Wednesday, March 9, 2011

How to be a Successful Artist

Butler's commentary about her lack of self-confidence as a young black writer and Conor's concern about reading blackness into an a-racial narrative reminded me of the above video by Hennessy Youngman. The video - which contains "the n word"* - highlights the tendency of critics to read the minority status of an artist into artwork. In reflecting on the video I noticed how, even in our own class discussions, we’ve fallen into this discursive trap. Orson Well’s radio play was never cast as product of his suburban, Caucasian upbringing and a radical reification/reaction against white essentialism. Our classroom discussion of Tiptree, however, was primarily concerned with her gender, sexuality and even the courses she took her freshman year of college.

In resolving the “a-historicity” of white males should we, as critical readers, bear our tools of autobiographical inference on the white, heterosexual male too? Or should we simply do away any and all autobiographical interpretations of readings? Is it productive, or even possible, to divorce the writer from their work?

Butler’s writing, in particular, is focused on a specific interplay and reimagination of race and gendered experience. It seems quit bizarre to attempt a reading of “Blood Child” without paying special attention to the gendered experience of pregnancy. In Butler’s interview on Radio Imagination she claims that she imagines her characters as bodiless and it is only in the act of writing that she genders, sexes and races them (Mehaffy and Keating 50). The characters, like people, have a internal free floating personality that is brought into conflict with external classifications and racialized/species-specific scripts for them to perform.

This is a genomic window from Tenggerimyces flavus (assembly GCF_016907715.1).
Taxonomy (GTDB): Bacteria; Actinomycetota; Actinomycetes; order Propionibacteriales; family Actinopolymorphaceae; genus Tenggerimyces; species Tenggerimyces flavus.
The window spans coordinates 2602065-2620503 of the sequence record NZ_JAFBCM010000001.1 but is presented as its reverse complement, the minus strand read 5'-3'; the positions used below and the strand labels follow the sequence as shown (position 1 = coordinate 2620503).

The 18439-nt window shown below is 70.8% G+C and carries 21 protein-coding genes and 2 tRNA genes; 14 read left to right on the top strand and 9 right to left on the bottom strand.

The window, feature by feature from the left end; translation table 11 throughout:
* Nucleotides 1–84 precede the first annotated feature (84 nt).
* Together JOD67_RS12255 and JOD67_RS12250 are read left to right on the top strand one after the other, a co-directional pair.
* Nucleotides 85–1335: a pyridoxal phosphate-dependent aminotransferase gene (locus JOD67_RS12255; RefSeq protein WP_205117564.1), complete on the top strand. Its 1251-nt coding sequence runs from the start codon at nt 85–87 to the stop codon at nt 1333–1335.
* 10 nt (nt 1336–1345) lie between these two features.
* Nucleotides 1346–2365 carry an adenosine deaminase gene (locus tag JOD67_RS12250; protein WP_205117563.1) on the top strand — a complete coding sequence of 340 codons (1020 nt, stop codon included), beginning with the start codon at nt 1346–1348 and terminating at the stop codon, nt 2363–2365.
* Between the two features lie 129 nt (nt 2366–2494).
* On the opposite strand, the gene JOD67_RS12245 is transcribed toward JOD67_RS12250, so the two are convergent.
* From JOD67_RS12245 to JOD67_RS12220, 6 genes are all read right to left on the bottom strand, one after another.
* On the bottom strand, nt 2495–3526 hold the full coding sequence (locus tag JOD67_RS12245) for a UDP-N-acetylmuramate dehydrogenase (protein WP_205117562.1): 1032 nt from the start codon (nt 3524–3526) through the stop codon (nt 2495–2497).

Choosing an appropriate analytical lens for understanding the world and worldview of Butler may be something of an impossible project. I am tempted to liberate her from the assumption that “blackness” is the primary determinant of a works meaning but that does a certain violence to her lived experience. Perhaps Butler provides her an alternative. A confused interviewer wonders how Butler can be unconcerned about biological determinism and Butler responds:

Don't worry about the real biological determinism. Worry about what people make of it. Worry about the social Darwinism. What we have to do is learn to work with it and to work against people who see it as a good reason to let the poor be poor, that kind of thing-the social Darwinism: "They must be poor because of their genes," that kind of foolishness. [Mehaffy and Keating 57]

It is possible to read racial autobiography into the work but only insofar as such a reading doesn’t obscure other, equally valid, interpretations. To assert the role of blackness over themes of, say, patriarchy is to work against the multitudinous narratives working within Butler’s texts.

* that means "nigga"


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